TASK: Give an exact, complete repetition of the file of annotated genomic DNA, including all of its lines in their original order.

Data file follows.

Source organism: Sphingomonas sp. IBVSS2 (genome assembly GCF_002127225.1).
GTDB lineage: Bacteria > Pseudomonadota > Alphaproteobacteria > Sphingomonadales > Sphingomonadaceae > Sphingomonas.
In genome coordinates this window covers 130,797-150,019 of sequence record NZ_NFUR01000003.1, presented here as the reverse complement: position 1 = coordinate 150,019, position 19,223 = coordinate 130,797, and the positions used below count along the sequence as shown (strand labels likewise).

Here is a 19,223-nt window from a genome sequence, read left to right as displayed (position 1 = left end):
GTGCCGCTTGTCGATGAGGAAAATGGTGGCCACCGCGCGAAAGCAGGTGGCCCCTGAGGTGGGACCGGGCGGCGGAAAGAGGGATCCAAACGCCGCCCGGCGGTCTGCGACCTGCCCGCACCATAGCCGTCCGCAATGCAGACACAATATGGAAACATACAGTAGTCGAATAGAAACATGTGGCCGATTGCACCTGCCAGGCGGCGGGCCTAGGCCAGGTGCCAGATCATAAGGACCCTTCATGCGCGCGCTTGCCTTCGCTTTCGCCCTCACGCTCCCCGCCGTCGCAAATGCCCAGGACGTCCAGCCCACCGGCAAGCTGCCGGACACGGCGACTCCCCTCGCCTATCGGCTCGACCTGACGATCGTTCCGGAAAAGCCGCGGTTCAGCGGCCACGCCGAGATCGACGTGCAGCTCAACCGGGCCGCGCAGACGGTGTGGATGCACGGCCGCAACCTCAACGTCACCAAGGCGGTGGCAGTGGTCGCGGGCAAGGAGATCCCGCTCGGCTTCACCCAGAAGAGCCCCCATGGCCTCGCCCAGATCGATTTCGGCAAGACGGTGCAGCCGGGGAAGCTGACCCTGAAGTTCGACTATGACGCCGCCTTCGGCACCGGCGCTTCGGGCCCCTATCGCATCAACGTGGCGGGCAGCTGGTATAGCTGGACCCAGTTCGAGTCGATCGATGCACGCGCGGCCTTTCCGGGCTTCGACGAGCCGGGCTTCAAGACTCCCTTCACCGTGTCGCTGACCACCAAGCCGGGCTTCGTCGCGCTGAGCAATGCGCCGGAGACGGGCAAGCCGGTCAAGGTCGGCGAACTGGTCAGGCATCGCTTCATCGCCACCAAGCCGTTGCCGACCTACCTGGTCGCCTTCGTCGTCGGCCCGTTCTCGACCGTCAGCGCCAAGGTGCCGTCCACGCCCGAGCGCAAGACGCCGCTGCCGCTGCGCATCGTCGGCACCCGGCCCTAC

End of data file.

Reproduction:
Source organism: Sphingomonas sp. IBVSS2 (genome assembly GCF_002127225.1).
GTDB lineage: Bacteria > Pseudomonadota > Alphaproteobacteria > Sphingomonadales > Sphingomonadaceae > Sphingomonas.
In genome coordinates this window covers 130,797-150,019 of sequence record NZ_NFUR01000003.1, presented here as the reverse complement: position 1 = coordinate 150,019, position 19,223 = coordinate 130,797, and the positions used below count along the sequence as shown (strand labels likewise).

Here is a 19,223-nt window from a genome sequence, read left to right as displayed (position 1 = left end):
GTGCCGCTTGTCGATGAGGAAAATGGTGGCCACCGCGCGAAAGCAGGTGGCCCCTGAGGTGGGACCGGGCGGCGGAAAGAGGGATCCAAACGCCGCCCGGCGGTCTGCGACCTGCCCGCACCATAGCCGTCCGCAATGCAGACACAATATGGAAACATACAGTAGTCGAATAGAAACATGTGGCCGATTGCACCTGCCAGGCGGCGGGCCTAGGCCAGGTGCCAGATCATAAGGACCCTTCATGCGCGCGCTTGCCTTCGCTTTCGCCCTCACGCTCCCCGCCGTCGCAAATGCCCAGGACGTCCAGCCCACCGGCAAGCTGCCGGACACGGCGACTCCCCTCGCCTATCGGCTCGACCTGACGATCGTTCCGGAAAAGCCGCGGTTCAGCGGCCACGCCGAGATCGACGTGCAGCTCAACCGGGCCGCGCAGACGGTGTGGATGCACGGCCGCAACCTCAACGTCACCAAGGCGGTGGCAGTGGTCGCGGGCAAGGAGATCCCGCTCGGCTTCACCCAGAAGAGCCCCCATGGCCTCGCCCAGATCGATTTCGGCAAGACGGTGCAGCCGGGGAAGCTGACCCTGAAGTTCGACTATGACGCCGCCTTCGGCACCGGCGCTTCGGGCCCCTATCGCATCAACGTGGCGGGCAGCTGGTATAGCTGGACCCAGTTCGAGTCGATCGATGCACGCGCGGCCTTTCCGGGCTTCGACGAGCCGGGCTTCAAGACTCCCTTCACCGTGTCGCTGACCACCAAGCCGGGCTTCGTCGCGCTGAGCAATGCGCCGGAGACGGGCAAGCCGGTCAAGGTCGGCGAACTGGTCAGGCATCGCTTCATCGCCACCAAGCCGTTGCCGACCTACCTGGTCGCCTTCGTCGTCGGCCCGTTCTCGACCGTCAGCGCCAAGGTGCCGTCCACGCCCGAGCGCAAGACGCCGCTGCCGCTGCGCATCGTCGGCACCCGGCCCTAC